- Uterine rupture
Name = PAGENAME
DiseasesDB = 13642
ICD10 = ICD10|O|71|0|o|60-ICD10|O|71|1|o|60
ICD9 = ICD9|665.1
eMedicineSubj = med
eMedicineTopic = 3746
MeshID = D014597
Uterine rupture is a potentially catastrophic event during
childbirthby which the integrity of the myometrial wall is breached. In an incomplete rupture the peritoneumis still intact. With a complete rupture the contents of the uterus may spill into the peritoneal cavity or the broad ligament. A uterine rupture is a life-threatening event for mother and baby.
A uterine rupture typically occurs during early labor, but may already develop during late pregnancy. A uterine scar from a previous
cesarean sectionis the most common risk factor. Other forms of uterine surgery that result in full-thickness incisions (such as a myomectomy), dysfunctional labor, labor augmentation by oxytocinor prostaglandins, and high paritymay also set the stage for uterine rupture. In 2006, an extremely rare case of uterine rupture in a first pregnancy with no risk factors was reported. [cite journal |author=Walsh CA, O'Sullivan RJ, Foley ME |title=Unexplained prelabor uterine rupture in a term primigravida |journal=Obstetrics and gynecology |volume=108 |issue=3 Pt 2 |pages=725–7 |year=2006 |pmid=17018479 |doi=10.1097/01.AOG.0000195065.38149.11 |doi_brokendate=2008-06-23]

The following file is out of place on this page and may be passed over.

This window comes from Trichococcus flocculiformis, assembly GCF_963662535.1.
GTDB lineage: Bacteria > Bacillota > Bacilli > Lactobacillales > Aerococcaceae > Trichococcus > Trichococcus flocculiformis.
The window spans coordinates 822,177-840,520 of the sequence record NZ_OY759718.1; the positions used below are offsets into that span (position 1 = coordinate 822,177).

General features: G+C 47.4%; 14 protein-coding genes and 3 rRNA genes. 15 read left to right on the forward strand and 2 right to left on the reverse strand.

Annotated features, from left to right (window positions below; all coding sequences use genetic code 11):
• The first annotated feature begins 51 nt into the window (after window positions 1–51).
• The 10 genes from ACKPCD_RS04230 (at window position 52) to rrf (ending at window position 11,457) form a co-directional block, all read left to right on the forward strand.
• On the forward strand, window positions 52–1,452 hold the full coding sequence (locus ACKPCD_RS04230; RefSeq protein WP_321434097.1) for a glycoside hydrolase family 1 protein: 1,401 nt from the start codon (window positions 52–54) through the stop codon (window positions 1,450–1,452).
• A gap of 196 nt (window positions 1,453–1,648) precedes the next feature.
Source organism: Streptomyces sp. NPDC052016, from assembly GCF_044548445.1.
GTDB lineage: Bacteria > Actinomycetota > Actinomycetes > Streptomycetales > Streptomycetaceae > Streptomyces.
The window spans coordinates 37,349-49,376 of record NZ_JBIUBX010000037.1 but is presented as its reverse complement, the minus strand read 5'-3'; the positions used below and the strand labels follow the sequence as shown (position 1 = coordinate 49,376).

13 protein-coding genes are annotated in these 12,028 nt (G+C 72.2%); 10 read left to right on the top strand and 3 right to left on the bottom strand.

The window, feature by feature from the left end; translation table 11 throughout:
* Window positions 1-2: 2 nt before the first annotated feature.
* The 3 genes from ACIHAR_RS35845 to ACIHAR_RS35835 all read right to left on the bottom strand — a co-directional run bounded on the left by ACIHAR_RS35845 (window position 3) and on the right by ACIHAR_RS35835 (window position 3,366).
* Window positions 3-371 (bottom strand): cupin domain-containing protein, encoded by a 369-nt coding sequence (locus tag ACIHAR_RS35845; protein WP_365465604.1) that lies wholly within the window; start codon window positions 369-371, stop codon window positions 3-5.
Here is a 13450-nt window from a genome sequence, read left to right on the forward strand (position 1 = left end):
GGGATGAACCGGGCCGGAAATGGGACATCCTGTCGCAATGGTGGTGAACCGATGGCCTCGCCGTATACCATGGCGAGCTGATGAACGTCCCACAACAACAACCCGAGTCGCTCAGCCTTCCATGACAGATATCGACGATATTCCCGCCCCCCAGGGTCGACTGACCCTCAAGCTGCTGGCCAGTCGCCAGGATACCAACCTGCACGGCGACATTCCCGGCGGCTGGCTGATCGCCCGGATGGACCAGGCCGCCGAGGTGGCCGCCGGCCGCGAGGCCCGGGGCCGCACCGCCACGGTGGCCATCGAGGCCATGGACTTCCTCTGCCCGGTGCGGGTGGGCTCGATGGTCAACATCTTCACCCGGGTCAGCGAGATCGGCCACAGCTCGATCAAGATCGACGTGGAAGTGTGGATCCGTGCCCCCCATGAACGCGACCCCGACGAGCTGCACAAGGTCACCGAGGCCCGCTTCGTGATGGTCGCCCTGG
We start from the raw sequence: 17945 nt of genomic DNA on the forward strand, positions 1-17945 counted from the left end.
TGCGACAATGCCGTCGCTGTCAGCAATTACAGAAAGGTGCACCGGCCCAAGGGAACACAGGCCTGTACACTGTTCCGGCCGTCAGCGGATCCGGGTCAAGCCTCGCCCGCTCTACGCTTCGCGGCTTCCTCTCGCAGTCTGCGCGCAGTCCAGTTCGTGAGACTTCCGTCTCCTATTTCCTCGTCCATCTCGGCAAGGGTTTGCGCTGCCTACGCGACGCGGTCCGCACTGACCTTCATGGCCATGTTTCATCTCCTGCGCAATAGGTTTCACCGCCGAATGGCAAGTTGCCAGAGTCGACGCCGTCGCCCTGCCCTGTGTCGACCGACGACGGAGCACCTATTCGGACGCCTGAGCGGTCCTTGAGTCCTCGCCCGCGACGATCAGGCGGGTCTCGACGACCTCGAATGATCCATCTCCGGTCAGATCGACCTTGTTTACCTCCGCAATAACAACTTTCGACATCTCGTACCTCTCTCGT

Symptoms of a rupture may be initially quite subtle. An old cesarean scar may undergo
dehiscence, but with further labor, the woman may experience abdominal pain and vaginal bleeding. Often a deterioration of the fetal heart rate is a leading sign. Intra-abdominal bleeding, can lead to hypovolemic shockand death.
laparotomywith cesarean delivery accompanied by fluid and blood transfusionare indicated for the management of uterine rupture. Depending on the nature of the rupture and the condition of the patient the uterus may be either repaired or needs to be removed (cesarean hysterectomy).
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